Abilene Reporter News, November 20, 1938

Abilene Reporter News

November 20, 1938

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Issue date: Sunday, November 20, 1938

Pages available: 60

Previous edition: Saturday, November 19, 1938

Next edition: Monday, November 21, 1938

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Publication name: Abilene Reporter News

Location: Abilene, Texas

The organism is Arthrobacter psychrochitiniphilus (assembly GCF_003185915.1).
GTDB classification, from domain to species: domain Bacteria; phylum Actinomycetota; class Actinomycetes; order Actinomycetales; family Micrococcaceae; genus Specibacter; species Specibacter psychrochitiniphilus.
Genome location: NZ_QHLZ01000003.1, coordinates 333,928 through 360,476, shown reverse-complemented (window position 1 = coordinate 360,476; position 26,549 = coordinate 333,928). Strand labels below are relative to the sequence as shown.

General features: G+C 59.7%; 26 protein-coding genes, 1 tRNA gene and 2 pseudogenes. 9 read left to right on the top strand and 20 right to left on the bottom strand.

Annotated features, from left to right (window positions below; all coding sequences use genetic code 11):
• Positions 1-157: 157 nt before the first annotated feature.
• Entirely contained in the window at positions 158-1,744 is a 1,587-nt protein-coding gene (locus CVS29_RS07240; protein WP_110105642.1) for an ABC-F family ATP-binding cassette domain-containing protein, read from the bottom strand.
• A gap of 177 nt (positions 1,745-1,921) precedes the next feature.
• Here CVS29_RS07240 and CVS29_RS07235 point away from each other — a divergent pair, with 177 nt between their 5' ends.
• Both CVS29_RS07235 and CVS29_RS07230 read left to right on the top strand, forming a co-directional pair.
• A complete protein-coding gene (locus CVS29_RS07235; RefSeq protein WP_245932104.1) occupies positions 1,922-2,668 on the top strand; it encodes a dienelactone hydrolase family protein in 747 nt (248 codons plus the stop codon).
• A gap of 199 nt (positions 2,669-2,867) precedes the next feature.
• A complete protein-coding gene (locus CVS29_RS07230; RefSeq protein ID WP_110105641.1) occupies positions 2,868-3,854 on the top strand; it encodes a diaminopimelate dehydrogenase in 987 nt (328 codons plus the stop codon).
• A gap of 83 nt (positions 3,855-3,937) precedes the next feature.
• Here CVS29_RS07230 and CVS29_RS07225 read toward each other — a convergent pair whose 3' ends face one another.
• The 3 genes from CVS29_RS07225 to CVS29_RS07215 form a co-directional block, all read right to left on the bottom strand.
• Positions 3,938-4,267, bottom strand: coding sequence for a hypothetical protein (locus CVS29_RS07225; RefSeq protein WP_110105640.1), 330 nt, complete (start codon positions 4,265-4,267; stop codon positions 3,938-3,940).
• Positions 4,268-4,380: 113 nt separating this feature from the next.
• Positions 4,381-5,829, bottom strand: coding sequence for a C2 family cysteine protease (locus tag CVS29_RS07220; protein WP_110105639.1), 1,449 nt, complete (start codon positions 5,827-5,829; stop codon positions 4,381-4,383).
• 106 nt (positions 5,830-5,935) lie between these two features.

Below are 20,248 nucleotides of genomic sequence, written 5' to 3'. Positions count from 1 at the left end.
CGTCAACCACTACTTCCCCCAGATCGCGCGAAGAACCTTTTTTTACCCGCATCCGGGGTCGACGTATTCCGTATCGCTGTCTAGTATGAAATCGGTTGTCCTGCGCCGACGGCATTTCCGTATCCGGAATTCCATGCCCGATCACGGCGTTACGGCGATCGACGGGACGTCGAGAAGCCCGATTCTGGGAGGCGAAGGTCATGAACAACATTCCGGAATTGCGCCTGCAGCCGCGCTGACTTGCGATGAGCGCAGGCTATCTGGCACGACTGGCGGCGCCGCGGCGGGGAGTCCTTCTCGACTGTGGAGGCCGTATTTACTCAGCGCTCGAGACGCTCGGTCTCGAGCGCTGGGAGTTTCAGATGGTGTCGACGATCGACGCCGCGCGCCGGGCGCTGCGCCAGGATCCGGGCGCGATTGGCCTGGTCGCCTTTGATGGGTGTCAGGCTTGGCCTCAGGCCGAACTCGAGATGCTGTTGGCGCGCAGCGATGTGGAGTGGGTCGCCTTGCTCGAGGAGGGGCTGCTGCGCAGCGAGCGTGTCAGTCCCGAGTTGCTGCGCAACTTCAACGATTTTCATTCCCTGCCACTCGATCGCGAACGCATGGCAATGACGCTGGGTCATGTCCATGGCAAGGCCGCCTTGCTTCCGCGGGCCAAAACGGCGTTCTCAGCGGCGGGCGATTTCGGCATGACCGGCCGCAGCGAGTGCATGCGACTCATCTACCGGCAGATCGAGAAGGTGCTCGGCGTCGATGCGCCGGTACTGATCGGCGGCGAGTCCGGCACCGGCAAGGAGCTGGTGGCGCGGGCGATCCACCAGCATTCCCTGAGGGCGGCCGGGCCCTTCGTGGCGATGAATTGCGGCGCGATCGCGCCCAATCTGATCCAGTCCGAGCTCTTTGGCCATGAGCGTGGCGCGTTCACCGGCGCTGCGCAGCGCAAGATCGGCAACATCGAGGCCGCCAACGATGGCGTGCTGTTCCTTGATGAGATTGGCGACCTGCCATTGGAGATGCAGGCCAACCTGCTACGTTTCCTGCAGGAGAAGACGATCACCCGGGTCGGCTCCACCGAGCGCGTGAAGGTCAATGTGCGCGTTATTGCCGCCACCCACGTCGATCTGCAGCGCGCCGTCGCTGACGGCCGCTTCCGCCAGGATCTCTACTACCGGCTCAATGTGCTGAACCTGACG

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Abilene Reporter News (Newspaper) - November 20, 1938, Abilene, Texas WEST TEXAS' OWN NEWSPAPER Z\)t Abilene Reporter "WITHOUT, OR WITH OFFENSE TO FRIENDS OR FOES WE SKE I CH HJL R WORLD EXAC 11.) AS ll COLS, B .mn VOL. LVIII, NO. 173. CMM PNM < ITI ABILENE, TEXAS,SUNDAY MORNING, NOVEMBER 20, 1938 THIRTY PAGES IN THREE SECTIONS iiMrliM rr*«* (Ari PRICE FIVE CENTS U. S. Prepares To Junk Sweet Reason’ For Realistic Diplomacy ... .    . ... . i it t 1 * i    fl.n***    in    I    Vi    a    nivf    A    aal    A    a    m    ma    Pa    14    arn*    thai NEW YORK, Nov. 19—(AP)—The United States is about to embark upon new international and domestic policies of historic importance. In the opinion of some of the nation s most prominent industrial leaders who claim knowledge of current plans in Washington, important parts of the new policy now taking shape, are expected to be presented to the new congress. In place of the policy of “sweet reason,” as one industrial leader expressed it, the United States will hereafter “talk a language the dictators understand,” backing up diplomatic and trade policies with armament designed to overawe any possible combination of totalitarian nations. They summarized the gigantic scope of the program described at dwarfing by comparison the dreams of the totalitarian nations—as follows: I.—An army, navy and air force which "could stand off the world.” 2—Loans to other American countries for allied defense systems. 3.—An international diplomatic drive to put starch into the democracies” to block further totalitarian encroachments. 4.—Immediate diplomatic and economic raproachement with all nations in the western hemisphere to forestall further political and trade penetration by aggressive European and Asiatic nations. 5.—A swift drive to end unemployment, labor strife, and economic troubles within the United States to eliminate the chief argument of totalitarian nations regarding democracy s failure.” 6.—Peace between business and government—without loss of existing gains of liberal social legislation. 7.—a heavy industry stimulation program correlated with necessary re armament spending in an effort to bring prosperity. Despite these aggressive protective tactics, however, no departure from the traditional ideals of American democracy is . contemplated, they said. No compromise with the good neigh-bor” policy is in prospect and the United Etates will gladly resume its leadership in disarmament programs and stimulation of equitable international commerce whenever other powerful nations of the world ' see the light,” according to this view. No better evidence exists of this determination to hold fast to democratic international idealism, some said, than the fact that the Anglo American trade agreement, begun in a vastly different international atmosphere, was carried through to com pletion in a period of unparalleled international pessimism. However, recent developments not only in Europe and Asia, but nearer home in several Latin-American countries were described as having convinced the president and his close advisers that certain nations have already laid the groundwork for aggressive political, military and economic penetration detrimental to the future political and economic existence of the United States. This nation's danger in the next decade came to light, they explained, during those tense moments in Washington two months ago when, the European warfare seemingly only a few hours away, the war department experts realixing the United States was hopelessly unprepared to defend itself summoned leading industrialists, some of whom discussed the problems involved with the president. While the full scope of the rearmament program, they said, may not become known for months, it now appears that early estimates of its size, measured in dollars, although large—a round figure of $5,000,000,000 was several times previously mentioned—is likely to be revised upward, rather than down. ward. Business leaders interviewed expressed belief that the national defense program, superimposed on a business pick-up already begun, and a “huge” residential building boom -in tho way, would tend to reduce unemployment and WPA payrolls to a marked degree.GERMAN LEADERS GIVE RATH A MARTYR'S FUNERAL WITH FORMAL ASSIGNMENT TODAY— Ballinger Pastor M’Murry Head Chancellor Adolf Hitler (arrow-upper right) headed the Natl statesmen who gave Emit Aom Rath, slain German diplomat, a martyr’s funeral at Duexseld'rf. Germany. Shooting of von Rath by a 17-year-old Polish-Jewish youth In Paris was followed by an anti-semltic reign of terror in Germany In this view of the funeral Nazi guards flank the casket (left foreground). Those seated in back ground, left to right: Ernst Wilhelm Bohle, state secretary: Herr von Rath, brother of Ernst; Joachim von Ribben-trop, foreign minister; Frau von Rath, mother of Ernst; and Hitler. ((Associated Press radiophoto.) WWW    —    -    — Germany Broadens Drive For Stamping Out Jewry Order Churches Kibitzers Watch As Mineral Wells Man Jo 'Jehova' Digs In Mount For Sam Bass' Treasure Nurnberg Jews Forced To Sign Over Property BERLIN, Nov. 19—(AP) — Nazi Germany broadened its campaign to eradicate all pos-lible traces of Jewry from national life today amid swift financial, religious and international cross-current. PROPHETS BANNED Protestant churches in some parts of the country were ordered to eliminate the German word “Jehova.'’ taken from the Hebrew for God. and old testament names of Jewish prophets. Wealthy Jews in Nurnberg, according to advices received in Munich, were forced to sign over 90 per cent of their possessions to the German labor front and then told to leave the city within three months. A mass eviction of Jews was reported in Vienna. In Berlin thousands clamored in vain for permission to leave while officials debated ways and means of letting them go. Lay teachers of religion in public schools asked that pastors and priests assume such instruction. They explained no German teacher could interest nordic pupils in See GEHM ANY, Tg. 6, Col. 6 MINERAL WELLS. Nov. 19—(UP)—While kibitzers stood around the top of the hole and looked down at the workers. Will R. Jones and his crew of diggers kept on searching today for $80,000 worth of gold pieces which may or may not be buried in East mountain. Jones started his excavation in an effort to find the treasure buried by Sam Bass, the Denton train robber. 50 years ago. That Bass had a treasure has never been questioned. He and his gang took $80-VK) from a Texas and Pacific express car at Cedar Brakes. $60,000 from the Union Pacific railroad at Big Spring, Neb., and $20,000 from the bank at Bradford. Legend has it that the Texas and Pacific loot was buried on East mountain, but no one knows, as Bass was shot down by Texas rangers at Round Rock, 20 miles north of Austin, without telling. Father Of Two    Discover Boy's Abilenians Dies    Body In Canyon Abilenians To Take Holiday Thanksgiving Many To Trek Elsewhere For Gridiron Menu Beginning with an union Thanksgiving service Wednesday night at First Presbyterian church, with the Rev. C A. Long, pastor of St. Paul Methodist church, delvering the Thanksgiving sermon. Abilene plans a complete but quiet observance of the national holiday. All business houses of the city, banks, the postoffice, all city, state and federal offices, public schools and colleges will close for the day. Thanksgiving is one of four legal holidays recognized and observed by the Retail Merchants’ association. Mayor W W. Hair, in a Thanksgiving proclamation issued yesterday, officially set aside Thursday Turn to page 6 for the may- or’i proclamation. ax a citywide holiday and requested all citizens to observe it in prayer, and thanksgiving. Students in Abilene's public schools and colleges will enjoy a four-day holiday. All will be released from class work Wednesday afternoon and be free until Monday morning. Many of the Hardin-Simmons, A. C. C. and McMurry students plan visits home. Teachers of the city's public schools will begin an exodus Wednesday to the annual convention of the Texas State Teachers association in Dallas. Although no football attraction will be offered Abilene fans, other than a return engagement between the Black Eagles and an El Paso team, many will go elsewhere for their annual Turkey Day gridiron menu. The Sweetwater-Brecken-ridge game in Breckenridge is expected to attract many, others will see the Howard Payne-Southwest-em game In Brownwood, while many more will be on hand for numerous traditional battles between Class B teams of the sector. The SMU-TCU classic in Dallas Saturday after Thanksgiving will be an Irresistible magnet for scores of fans from this section. HERE S NEW M’MURRY PRESIDENT RED CROSS WORKERS SEEK TO CLOSE ROLL CALL THIS WEEK Chairmen Report Progress In Drive; Business Sections To Be Canvassed EVENTS IO COME IN WES! TEXAS COLEMAN—A soil conservation tour of Coleman county will be made Monday, with Senator Tom Connally as guest of honor. ALBANY. — The Lions club Christmas charity show has been scheduled December 20. HAMLIN. — The Hamlin Lions club and the two PTA organizations will hold their annual box supper November 29. CROSS PLAINS. — A livestock auction will be held in Cross Plains November 26 in connection with the Jersey sale. RISING STAR. — Rising Star American Legion post is planning a fish fry December I. LAMESA —The Lamesa PTA will present the first concert of a Musical Arts series December 8, with William Hales and Dorothy Ellen Ford in Joint recital. Funeral was held at Fairy, Hamilton county, Saturday for Calvin Calloway Cox, 80. father of two Abilenians. Mr. Cox died Friday of pneumonia. Conducting the service was the Rev. E. B Surface of Central Presbyterian church, who had been Mr. Coxs pastor for 15 years. Mr. Cox was born in Springplace, Murray county. Georgia. January 6, 1858, and was married to Madora Guinn December 15, 1885. They came to Texas in 1897, settling in Hamilton county. After ll years they moved to Abilene, then in 1916 went to Alamogordo. New Mexico. Since that time they had lived alternately in Abilene and Alamor-god. returning to Abilene for the last time in 1933 to live with a daughter, Mrs. Ira A. Sanders. Mr Cox was a retired stockman and farmer. He held membership in the Masonic lodge. Survivors include the wife, who lives here with Mrs. Sanders; a son, W. Willis Cox of Abilene; a daughter, Mrs. Sanders; a twin brother, T. C. Cox of Abilene, and three other brothers, D. L. Cox of Hico, John and Sam Cox of Cisco, Georgia; four grandchildren, and several great grandchildren. DOUGLAS, Ariz., Nov 19—^— Five year old Jerry Hays was found dead today, his body high tm a canyon side where he fell exhausted after wandering from his parents’ hunting camp in Rucker canyon, 5 miles north of here, eight days ago. The child probably froze to death the first night he disappeared Sheriff I. V. Pruitt said when he brought the bod} here. A search in which several hundred men participated for a week ended when three forest service workers came upon the boy's body about four and one-half miles from the hunting camp where Mr. and Mrs. Lauren Hays of Bisbee and their four small sons were vacationing The child's body bore only a few scratches. Jerry had taken off his shoes and stockings and overcoat. ^iSSSw<1 Cornua Rescuers Dig For Entombed Miners SHENANDOAH. Pa.. Nov. 19— (UP)—Weary rescuers worked in relays today to reach two bootleg coal miners trapped in an isolated shaft on a mountainside two miles from here. The miners, William Buckanav-age and Michael Comminsky, both of Shenandoah, were trapped late yesterday when the shoring on their makeshift shaft collapsed. PWA Grants Funds For Power Plants COLEMAN, Nov 19. — <Spl.) — Congressman Charles L. South was notified today that the public works administration had approved loans and grants to three towns of his district for construction of electric power plants, or for a distribution system in one of the cities, Lampasas. H. L. Gray, assistant PWA administrator, informed South the following sums had been alloted; To Lampasas, $42,000 lor" $34,-363 grant. To Llano, $38,000 lean, $31,090 grant, I To Fredericksburg, $35,000 loan, , $45,000 grant. Optimism prevailed among workmen the Red Cross roll call in Taylor county as last week closed But they plan to add speed to their efforts this week in order to complete the annual drive by Thanksgiving day. ‘ The call is moving nicely, and I m gratified with results thus far, ’ said Robert B Wylie, roll call chairman. Likewise, Mrs. W R Ely. chairman of the residential roll call, gave cheerful report “It has been a pleasant drive insofar ax the workers are con-rerned,’’ she said. “Peoole seem to realize more than ever before what the Red Cross Has done, and those who are not responding exnress a desire that they could do so.” Mrs. Ely said that a half of the 96 residential district worker* had reported, and that much work had been done in other districts. Between 125 and 130 workers are canvassing the residential areas. A large percentage of the work to be done remains for canvassers sn business and industrial sections Many of the teams plan to do a large part of their work during the last week However, the little red-and-while membership buttons are becoming Increasing numerous on coat lapels of the county. “There are many people who join the Red Cross every year, and we are trying to contact all of these,“ said Wylie. “However, if we fail to see someone, we don t want him to feel slighted. “Instead, anyone wishing to contribute may do so at Montgomery Drug store, 174 Pine, or ar E E. Hollingshead’s window in the Citizens National bank. The Weather Appropriation Of 510,400 Okd By Conference Move To Establish Minimum Pay For Pastors Defeated By Special Correspondent MEMPHIS. Nov. 19 — The Rev. Prank Turner, pastor of the First Methodist church of Ballinger, was elected this afternoon to succeed Dr. Thomas W Brabham as president of McMurry college, Abilene. EFFECTIVE DECEMBER I Dr. Brabham tended his resignation of the presidency, effective De- i cern ber I, a little over two month* ago He gave as his motive a desire to return to an active pastorate ic the Method rat work.    •    •,    , Formal assignment of the Rev Turner to his new, post will be made Sunday in the reading of appointment* by Bishop Ivan Lee Holt. At the morning session the con- j ference authorized appropriation of $10,500 toward upkeep of McMurry college. An effort to set a minimum pastor* *alary of $1,000 was defeated. President Is Native Of Brown County BALLINGER, NOV- 19 — (Sp!) — The Rev. Frank L, Turner, pastor of First Methodist church here, was born and reared in Brown county and received hi* early schooling in the schools there. He I* the son of Mr. and Mrs. W. O. Turner, pioneer resident of that county. The Rev. Turner attended school at Daniel Baker college, Brownwood; Polytechnic college, now Texas Wesieyan college. Fort Worth; and Southwestern university. Georgetown, He received his A. B degree from Southwestern in 1925 Daniel Baker conferred a doctor of divinity degree upon him in August of this year. While finishing his work at Southwestern he served a pastorate at Jarrell and was active in construction of a new parsonage there Upon finishing his college work he was named traveling secretary for Southwestern university and during the year he served in that capacity he raised more than $30,-000 for the institution. He went back into the ministry See MCMURRY. Pf. 6. Cot. g | Mf. Baldy Forest" Blaze Unchecked KILLS GIRL, SELF :T Peter Pellin, 35. above, a spumed suitor, shot Alberta Cobb, 27, to death at San Francisco and then let the auto bearing himself and the girl’s body plunge through a guard rail, hurtle 23 feet into a house, somersault and crash in flames in a vacant lot. killing him. Such was the decision of a deputy coroner who investigated * Associated Press Photo ) Farm Aide Will Visit In Abilene Under Secretary On Way To Wester Produce Congress M L. Wilson, under secretary of agriculture of the United States, will arrive in Abilene at 9 30 o’clock this morning for a visit with his long-time friend, Dr. Cyrus N. Ray- Mr. Wilson will stop here before continuing to Plainview where he will be principal speaker for the West Texas Producers congress to be held at Plainview Monday and Tuesday. Slated to speak at 3:45 o'clock Monday afternoon, Mr Wilson's topic will be “National Agricultural Problems.” At the Plainview meeting he will deliver one of the two scheduled addresses on s tour through Southwest. A native of Montana, Mr, Wilson was selected by President Roosevelt to administer the original wheat production control program He is an agricultural economist of international reputation. Virgil Pan*, executive manager of the Pitchfork ranch, Spur, ia a personal friend of the under secretary of agriculture For more than a decade he was connected with Mr. Wilson in the bureau of animal Industry. aniLE.NE and VH I Mil I: Emir Nunda* and Honda; ; »o*w»hat warmer Nunda*. BAST TEX VS: EaJr    Nunda* amt Hon da*; aomruhat warmer Nunda*. Ugh! to gentle takable wind* on the iwaxt. VV ENT TEX %S; (air. v armer In rent rat and *outhra»t portion- Nunda* :    Hondas fair, rooter In north portion. HO* R ......    I    ....... ......I    .......  s ....... ......    4    ...    .■ ......•     - A H., rn .. t .14    .    . IS . . HI .Vt . . lit . . 3* SS ss Midnight ll It st. N i.on r h . SA HH . HU . TS . H7 . HI . AH . SI • ii. «I LOS ANGELES, Nov 19 .—< UP)-1 Ashes wafted for 20 miles over southern California valleys today as a forest fire raged unchecked on the slopes of Mt. Baldy 80 miles i northeast of here. One thousand men and CCC I youths battled the blaze throughout the nighT. A 35-mile-an-hour wind swept the flames along a four* mile front. Ten square miles of I virgin timber had been destroyed. Twins Living Hlghr*t and low-*! trmprraturr* to g p. rn **»trrda*. 7# and 341 »anu dal* a *rar ago IU and St! *un*rt *r»ti-rd»j. 5:37; *unri*p tod**. 7:13;    *«***•»    tuda,* .va;. BUFFALO. N. Y . Nov, 19.—I The prematurely born six-months twins of Mrs. James L. Wylde lived in incubators today, their vitality a tribute to modern medical science. I German Consulate In N.Y. Picketed NEW YORK. Nor 19 — JPV-Tt* German consulate was picketed today by several hundred men and women earrvmg black - bordered signs denouncing treatment of Jews in Germany. Forty policemen stood guard and 66 others were held in reserve nearby-all under the '*ommana of Capt. Max Fmkelstein and his mainstays, Lieut. Jacob Licker and Sergeant Isaac Goldstein, named by Mayor LaGuardia and Commissioner Lewis J. Valentine as the all-Jewish guard for nazi visitors and property. In Process Reported By Scientist— FATHERHOOD AFTER DEATH POSSIBLE BV 'LIGHTNING FREEZE' Every boy and girl will want to follow the thrilling adventure Bohbv has with Santa Claus and Peggy in Tolland' Th* Story Starts TUESDAY MORNING. NOV 21 Watch for III PHILADELPHIA, Nov. 19 -(JP—Primitive forms of life have been slowed down so that one minute equals ten thousand years In their rate of living by a method reported to the American Philosophical society today. The method makes possible a test of scientific ideas that human male seed may be preserved indefinitely. A man now -Iring might, long after death, become a father through artificial fertilization. This means has been suggested for giving the talents of geniuses to posterity. The new, slow tempo of life was developed in the laboratory of the California Institute of Technology by Dr. Alexander Goetz. He told today how it Is done. and. in an interview afterward kdmitted the posterity experiment may be possible. In the laboratory he plunged various kinds of bacteria and yeast cells into liquid hydrogen, which has a temperature around 400 degrees fahrenheit below zero. The tiny bits of living matter froze at the equivalent of a drop of 1,000 degrees per second. When thawed out rapidly no matter how long they had been frown, most of them were still alive. Dr. Goetz said ultimate death for such frozen forms of life is probable, but for practical purposes they can be said never to die. He calls their state "latent life.'* The lightning freeze is limited to forms which are not more than aoout one thousandth of an inch in diameter. The male seed is one form with this extremely small size. ;